Kimball endorses the "new revolt of the masses", obviously referring to the 'Tea Party' as offering some hope for the future he desires. They are the folks who, after attending some rally or other, hop into their campers and drive to Memphis to visit the grave site of Elvis. Reductio ad absurdum!
You just have to laugh and shake your head at the total lack of self-awareness displayed by the reviewer. Fulminating against the supposed politicization of the humanities by the demonized Left, he rushes to heap uncritical praise on a writer whose whole shtick relies on a cheap and easily diagnosed conservative ressentiment. Indeed, the entire value of Kimball's work for Thornton and others is that it confirms their bilious, poorly informed view of the world. That he can suggest that the '12 election is a episode in the 80's culture war is as clear a sign as any of the total degeneracy of conservative thought in 21st century America.
It's good to have Kimball and Thornton reminding us of "the enduring importance of tradition," so that we can have a reliable sleep aid to counter our insomnia. Yes, bring on the full panoply of conservative grouses: the "pansexual carnival"; the shallowness of the Internet; the failure of education to inculcate "the deep wisdom of tradition and time-sanctioned answers to the human predicament." (Snore.) But can I just mention that during a run of several millennia when Tradition reigned supreme, we had gotten no further than the Thirty Years War as an exemplary product of human "civilization"? Is Plato's Republic part of the tradition, with it's fascist superstructure and censorship of the arts? Good thing the Enlightenment, so dismaying to conservatives today, finally got us to Question Authority.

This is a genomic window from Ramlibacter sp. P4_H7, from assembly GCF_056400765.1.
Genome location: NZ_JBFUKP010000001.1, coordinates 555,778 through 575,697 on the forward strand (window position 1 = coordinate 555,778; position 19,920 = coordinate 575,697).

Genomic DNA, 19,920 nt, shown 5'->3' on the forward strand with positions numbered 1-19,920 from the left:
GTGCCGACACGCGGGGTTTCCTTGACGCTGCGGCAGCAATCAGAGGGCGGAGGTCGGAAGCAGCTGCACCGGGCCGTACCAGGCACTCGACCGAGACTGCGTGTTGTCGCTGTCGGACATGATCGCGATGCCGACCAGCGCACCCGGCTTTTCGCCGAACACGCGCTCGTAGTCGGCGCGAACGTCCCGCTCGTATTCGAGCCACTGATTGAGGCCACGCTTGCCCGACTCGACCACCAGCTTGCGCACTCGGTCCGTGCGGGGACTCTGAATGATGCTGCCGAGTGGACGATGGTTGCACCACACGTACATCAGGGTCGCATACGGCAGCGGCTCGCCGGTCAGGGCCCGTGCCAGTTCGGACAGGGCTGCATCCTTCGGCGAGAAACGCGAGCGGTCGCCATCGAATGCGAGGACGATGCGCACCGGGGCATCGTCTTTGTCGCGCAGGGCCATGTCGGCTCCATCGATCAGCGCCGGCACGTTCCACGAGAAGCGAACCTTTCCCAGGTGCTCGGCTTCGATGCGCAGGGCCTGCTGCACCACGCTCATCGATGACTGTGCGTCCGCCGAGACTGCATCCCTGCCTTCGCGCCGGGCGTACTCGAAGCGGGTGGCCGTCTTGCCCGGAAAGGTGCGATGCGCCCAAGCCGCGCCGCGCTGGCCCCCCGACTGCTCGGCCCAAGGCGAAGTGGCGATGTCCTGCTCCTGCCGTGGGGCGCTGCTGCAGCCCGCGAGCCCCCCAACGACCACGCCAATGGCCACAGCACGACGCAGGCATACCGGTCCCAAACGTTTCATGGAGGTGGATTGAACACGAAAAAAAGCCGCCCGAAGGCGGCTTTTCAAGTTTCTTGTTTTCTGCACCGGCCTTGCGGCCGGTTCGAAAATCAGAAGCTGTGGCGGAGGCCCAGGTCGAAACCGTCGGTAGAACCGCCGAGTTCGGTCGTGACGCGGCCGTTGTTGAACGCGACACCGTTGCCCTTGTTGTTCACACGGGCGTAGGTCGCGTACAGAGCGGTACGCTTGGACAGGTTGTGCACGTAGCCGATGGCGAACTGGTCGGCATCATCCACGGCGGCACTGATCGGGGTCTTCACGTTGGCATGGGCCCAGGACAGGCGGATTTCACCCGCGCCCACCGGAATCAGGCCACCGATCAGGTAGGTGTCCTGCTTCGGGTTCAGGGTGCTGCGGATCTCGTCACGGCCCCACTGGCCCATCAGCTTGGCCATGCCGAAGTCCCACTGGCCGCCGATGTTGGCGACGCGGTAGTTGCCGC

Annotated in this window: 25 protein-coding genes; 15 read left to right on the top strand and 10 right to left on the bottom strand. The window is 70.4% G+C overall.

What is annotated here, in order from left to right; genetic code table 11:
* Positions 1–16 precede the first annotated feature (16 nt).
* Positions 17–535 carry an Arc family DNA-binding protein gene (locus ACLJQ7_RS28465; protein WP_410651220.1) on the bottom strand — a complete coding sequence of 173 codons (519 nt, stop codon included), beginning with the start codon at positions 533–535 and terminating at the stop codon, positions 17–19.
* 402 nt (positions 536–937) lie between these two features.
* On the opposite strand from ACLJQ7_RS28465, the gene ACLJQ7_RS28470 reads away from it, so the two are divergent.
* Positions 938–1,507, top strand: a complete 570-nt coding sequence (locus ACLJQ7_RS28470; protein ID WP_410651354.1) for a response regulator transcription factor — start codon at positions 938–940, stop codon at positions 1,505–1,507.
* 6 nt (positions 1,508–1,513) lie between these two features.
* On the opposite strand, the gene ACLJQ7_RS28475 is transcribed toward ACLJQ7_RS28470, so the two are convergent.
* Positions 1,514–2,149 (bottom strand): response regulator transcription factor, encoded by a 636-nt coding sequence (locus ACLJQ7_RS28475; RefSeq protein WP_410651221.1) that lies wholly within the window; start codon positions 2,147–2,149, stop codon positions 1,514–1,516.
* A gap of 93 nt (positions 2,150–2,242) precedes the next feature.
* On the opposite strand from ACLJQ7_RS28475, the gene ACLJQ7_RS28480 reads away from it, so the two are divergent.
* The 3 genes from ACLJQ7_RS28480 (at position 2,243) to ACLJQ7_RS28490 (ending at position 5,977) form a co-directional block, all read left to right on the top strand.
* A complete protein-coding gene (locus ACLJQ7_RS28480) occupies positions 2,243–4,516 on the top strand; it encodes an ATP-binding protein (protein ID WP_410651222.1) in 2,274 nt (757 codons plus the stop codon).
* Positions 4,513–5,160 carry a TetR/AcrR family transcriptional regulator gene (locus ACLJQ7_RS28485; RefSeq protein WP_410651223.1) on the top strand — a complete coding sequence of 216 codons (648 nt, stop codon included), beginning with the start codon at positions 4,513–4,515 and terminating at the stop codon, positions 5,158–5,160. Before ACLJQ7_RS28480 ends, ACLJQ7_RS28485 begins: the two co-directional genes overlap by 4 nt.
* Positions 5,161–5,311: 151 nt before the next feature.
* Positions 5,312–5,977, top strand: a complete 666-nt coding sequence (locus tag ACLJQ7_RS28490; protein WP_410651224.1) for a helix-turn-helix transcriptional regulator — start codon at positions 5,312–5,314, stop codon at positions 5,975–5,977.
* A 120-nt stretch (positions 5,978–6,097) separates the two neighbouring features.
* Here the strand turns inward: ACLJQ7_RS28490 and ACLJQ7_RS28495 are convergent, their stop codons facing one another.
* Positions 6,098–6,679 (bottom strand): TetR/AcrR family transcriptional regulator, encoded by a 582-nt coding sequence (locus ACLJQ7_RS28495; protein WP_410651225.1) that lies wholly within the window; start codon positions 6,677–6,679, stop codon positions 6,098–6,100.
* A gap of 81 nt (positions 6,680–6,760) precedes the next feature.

Every conservative celebrates the progress created by liberals up until the year he turned ten: since then, he thinks, all subsequent liberalism has been radical dementia. But you have to be aggressively perverse to see in Obama an exponent of "the expansion of state power"and the proponent of a radical egalitarian agenda. Bless my soul, Obama is a 1980s mainstream Republican whose health-care "reform" was invented by the Heritage Foundation, enacted by Governor Romney, and written by the insurance industry to benefit itself. Like Reagan and both Bushes, he's spent money like a drunken sailor, but none of it to push a progressive agenda. The Pentagon budget grows apace, and Obama on national security issues is indistinguishable from Dick Cheney. You right-wingers are living in a fictional universe featuring a fantasized showdown between a supposed persecuted minority of cultured Christians and a vast but entirely imaginary horde of socialists and anarchists. Lighten up: the corporatocracy has nothing to fear from the iPad generation. The oligarchy is safe for another generation at least, at the end of which there may not be much left worth saving if any revolutionaries are tempted to try.